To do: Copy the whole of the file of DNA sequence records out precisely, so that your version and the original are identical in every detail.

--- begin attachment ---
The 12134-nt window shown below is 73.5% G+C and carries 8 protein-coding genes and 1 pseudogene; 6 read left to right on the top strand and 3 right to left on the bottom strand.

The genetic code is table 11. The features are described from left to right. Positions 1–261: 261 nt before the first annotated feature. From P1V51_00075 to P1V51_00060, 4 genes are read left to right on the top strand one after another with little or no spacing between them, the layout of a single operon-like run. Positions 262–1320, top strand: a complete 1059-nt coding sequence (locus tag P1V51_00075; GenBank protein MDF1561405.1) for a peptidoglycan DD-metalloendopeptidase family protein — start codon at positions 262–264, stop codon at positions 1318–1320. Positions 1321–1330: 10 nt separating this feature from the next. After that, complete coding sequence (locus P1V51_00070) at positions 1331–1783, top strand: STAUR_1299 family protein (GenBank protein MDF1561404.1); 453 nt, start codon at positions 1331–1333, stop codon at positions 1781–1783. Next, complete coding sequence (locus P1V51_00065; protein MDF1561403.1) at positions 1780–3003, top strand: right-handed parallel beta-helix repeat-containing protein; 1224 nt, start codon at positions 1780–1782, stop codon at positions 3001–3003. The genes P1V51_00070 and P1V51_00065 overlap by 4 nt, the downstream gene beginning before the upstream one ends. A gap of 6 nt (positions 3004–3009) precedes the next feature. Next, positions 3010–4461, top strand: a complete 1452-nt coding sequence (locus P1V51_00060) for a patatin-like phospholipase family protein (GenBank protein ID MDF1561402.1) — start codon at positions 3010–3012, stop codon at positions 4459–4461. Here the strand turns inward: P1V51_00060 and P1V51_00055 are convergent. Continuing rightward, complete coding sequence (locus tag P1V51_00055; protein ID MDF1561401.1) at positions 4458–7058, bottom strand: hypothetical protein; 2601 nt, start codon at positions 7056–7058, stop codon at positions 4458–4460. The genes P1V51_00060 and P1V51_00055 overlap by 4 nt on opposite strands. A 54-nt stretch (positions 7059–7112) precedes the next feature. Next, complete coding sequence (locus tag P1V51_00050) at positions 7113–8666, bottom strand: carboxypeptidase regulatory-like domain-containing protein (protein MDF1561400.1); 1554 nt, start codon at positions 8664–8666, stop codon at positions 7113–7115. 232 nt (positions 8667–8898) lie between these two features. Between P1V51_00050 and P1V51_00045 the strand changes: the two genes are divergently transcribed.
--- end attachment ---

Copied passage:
The 12134-nt window shown below is 73.5% G+C and carries 8 protein-coding genes and 1 pseudogene; 6 read left to right on the top strand and 3 right to left on the bottom strand.

The genetic code is table 11. The features are described from left to right. Positions 1–261: 261 nt before the first annotated feature. From P1V51_00075 to P1V51_00060, 4 genes are read left to right on the top strand one after another with little or no spacing between them, the layout of a single operon-like run. Positions 262–1320, top strand: a complete 1059-nt coding sequence (locus tag P1V51_00075; GenBank protein MDF1561405.1) for a peptidoglycan DD-metalloendopeptidase family protein — start codon at positions 262–264, stop codon at positions 1318–1320. Positions 1321–1330: 10 nt separating this feature from the next. After that, complete coding sequence (locus P1V51_00070) at positions 1331–1783, top strand: STAUR_1299 family protein (GenBank protein MDF1561404.1); 453 nt, start codon at positions 1331–1333, stop codon at positions 1781–1783. Next, complete coding sequence (locus P1V51_00065; protein MDF1561403.1) at positions 1780–3003, top strand: right-handed parallel beta-helix repeat-containing protein; 1224 nt, start codon at positions 1780–1782, stop codon at positions 3001–3003. The genes P1V51_00070 and P1V51_00065 overlap by 4 nt, the downstream gene beginning before the upstream one ends. A gap of 6 nt (positions 3004–3009) precedes the next feature. Next, positions 3010–4461, top strand: a complete 1452-nt coding sequence (locus P1V51_00060) for a patatin-like phospholipase family protein (GenBank protein ID MDF1561402.1) — start codon at positions 3010–3012, stop codon at positions 4459–4461. Here the strand turns inward: P1V51_00060 and P1V51_00055 are convergent. Continuing rightward, complete coding sequence (locus tag P1V51_00055; protein ID MDF1561401.1) at positions 4458–7058, bottom strand: hypothetical protein; 2601 nt, start codon at positions 7056–7058, stop codon at positions 4458–4460. The genes P1V51_00060 and P1V51_00055 overlap by 4 nt on opposite strands. A 54-nt stretch (positions 7059–7112) precedes the next feature. Next, complete coding sequence (locus tag P1V51_00050) at positions 7113–8666, bottom strand: carboxypeptidase regulatory-like domain-containing protein (protein MDF1561400.1); 1554 nt, start codon at positions 8664–8666, stop codon at positions 7113–7115. 232 nt (positions 8667–8898) lie between these two features. Between P1V51_00050 and P1V51_00045 the strand changes: the two genes are divergently transcribed.